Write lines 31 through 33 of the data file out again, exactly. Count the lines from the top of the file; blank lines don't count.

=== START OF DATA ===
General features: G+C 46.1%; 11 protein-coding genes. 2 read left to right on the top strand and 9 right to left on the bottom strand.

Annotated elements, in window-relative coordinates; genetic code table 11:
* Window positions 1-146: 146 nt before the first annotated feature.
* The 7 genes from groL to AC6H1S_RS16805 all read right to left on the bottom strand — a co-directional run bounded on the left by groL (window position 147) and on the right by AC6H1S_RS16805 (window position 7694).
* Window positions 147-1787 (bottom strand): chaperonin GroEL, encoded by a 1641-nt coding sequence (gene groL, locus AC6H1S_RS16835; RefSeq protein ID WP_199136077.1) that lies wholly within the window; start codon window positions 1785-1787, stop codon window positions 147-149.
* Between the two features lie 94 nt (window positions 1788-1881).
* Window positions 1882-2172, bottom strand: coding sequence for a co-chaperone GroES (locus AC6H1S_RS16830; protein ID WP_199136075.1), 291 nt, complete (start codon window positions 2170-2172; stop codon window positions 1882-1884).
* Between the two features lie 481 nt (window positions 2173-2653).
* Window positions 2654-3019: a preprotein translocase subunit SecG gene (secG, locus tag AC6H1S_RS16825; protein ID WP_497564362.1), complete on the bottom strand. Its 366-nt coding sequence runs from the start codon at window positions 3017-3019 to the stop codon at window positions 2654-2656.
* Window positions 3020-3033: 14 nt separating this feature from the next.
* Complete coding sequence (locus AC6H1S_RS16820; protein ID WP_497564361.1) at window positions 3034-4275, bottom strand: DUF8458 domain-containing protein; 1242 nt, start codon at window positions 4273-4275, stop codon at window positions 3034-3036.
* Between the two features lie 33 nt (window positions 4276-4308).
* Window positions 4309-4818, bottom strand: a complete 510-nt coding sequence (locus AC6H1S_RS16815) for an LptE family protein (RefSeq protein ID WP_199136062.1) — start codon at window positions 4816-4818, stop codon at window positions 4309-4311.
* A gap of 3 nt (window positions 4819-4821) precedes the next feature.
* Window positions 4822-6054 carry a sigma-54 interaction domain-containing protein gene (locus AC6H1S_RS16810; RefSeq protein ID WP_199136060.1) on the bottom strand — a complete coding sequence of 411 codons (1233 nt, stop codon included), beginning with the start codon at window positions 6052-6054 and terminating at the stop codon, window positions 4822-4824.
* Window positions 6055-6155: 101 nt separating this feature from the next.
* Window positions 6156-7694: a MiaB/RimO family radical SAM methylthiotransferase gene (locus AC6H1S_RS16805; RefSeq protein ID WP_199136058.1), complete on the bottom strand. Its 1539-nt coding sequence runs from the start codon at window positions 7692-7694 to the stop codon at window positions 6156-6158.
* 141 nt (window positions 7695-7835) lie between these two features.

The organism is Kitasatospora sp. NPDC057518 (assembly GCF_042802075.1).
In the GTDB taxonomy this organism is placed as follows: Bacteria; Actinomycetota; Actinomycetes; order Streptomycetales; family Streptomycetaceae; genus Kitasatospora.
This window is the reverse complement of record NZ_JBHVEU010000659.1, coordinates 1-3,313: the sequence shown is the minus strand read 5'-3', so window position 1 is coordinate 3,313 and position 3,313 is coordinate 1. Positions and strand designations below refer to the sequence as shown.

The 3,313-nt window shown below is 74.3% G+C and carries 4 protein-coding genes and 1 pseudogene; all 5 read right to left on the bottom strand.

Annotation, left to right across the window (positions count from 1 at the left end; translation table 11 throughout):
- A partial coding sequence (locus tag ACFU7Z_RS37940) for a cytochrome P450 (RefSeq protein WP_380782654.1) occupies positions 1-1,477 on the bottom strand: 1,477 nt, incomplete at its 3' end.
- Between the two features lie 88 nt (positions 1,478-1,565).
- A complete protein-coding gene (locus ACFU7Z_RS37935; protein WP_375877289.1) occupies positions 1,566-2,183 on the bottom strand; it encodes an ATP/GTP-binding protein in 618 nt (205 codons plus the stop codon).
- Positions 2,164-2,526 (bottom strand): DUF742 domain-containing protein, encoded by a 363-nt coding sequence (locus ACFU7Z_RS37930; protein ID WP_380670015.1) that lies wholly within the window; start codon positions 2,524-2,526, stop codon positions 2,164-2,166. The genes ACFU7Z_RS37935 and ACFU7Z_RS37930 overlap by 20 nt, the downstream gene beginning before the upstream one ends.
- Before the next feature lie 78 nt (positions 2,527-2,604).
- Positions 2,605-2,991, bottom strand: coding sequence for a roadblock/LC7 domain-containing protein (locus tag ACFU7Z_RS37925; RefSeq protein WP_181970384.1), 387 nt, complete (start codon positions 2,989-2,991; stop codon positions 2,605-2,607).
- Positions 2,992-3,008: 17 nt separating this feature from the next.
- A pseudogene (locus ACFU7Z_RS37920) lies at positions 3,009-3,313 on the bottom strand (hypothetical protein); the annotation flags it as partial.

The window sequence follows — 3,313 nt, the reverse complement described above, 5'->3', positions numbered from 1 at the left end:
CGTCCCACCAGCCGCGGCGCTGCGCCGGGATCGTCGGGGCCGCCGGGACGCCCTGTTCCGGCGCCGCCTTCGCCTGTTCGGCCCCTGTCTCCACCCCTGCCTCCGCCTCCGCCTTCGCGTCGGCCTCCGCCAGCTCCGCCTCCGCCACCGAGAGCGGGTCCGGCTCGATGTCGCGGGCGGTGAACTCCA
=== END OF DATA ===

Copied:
- A pseudogene (locus ACFU7Z_RS37920) lies at positions 3,009-3,313 on the bottom strand (hypothetical protein); the annotation flags it as partial.

The window sequence follows — 3,313 nt, the reverse complement described above, 5'->3', positions numbered from 1 at the left end:
CGTCCCACCAGCCGCGGCGCTGCGCCGGGATCGTCGGGGCCGCCGGGACGCCCTGTTCCGGCGCCGCCTTCGCCTGTTCGGCCCCTGTCTCCACCCCTGCCTCCGCCTCCGCCTTCGCGTCGGCCTCCGCCAGCTCCGCCTCCGCCACCGAGAGCGGGTCCGGCTCGATGTCGCGGGCGGTGAACTCCA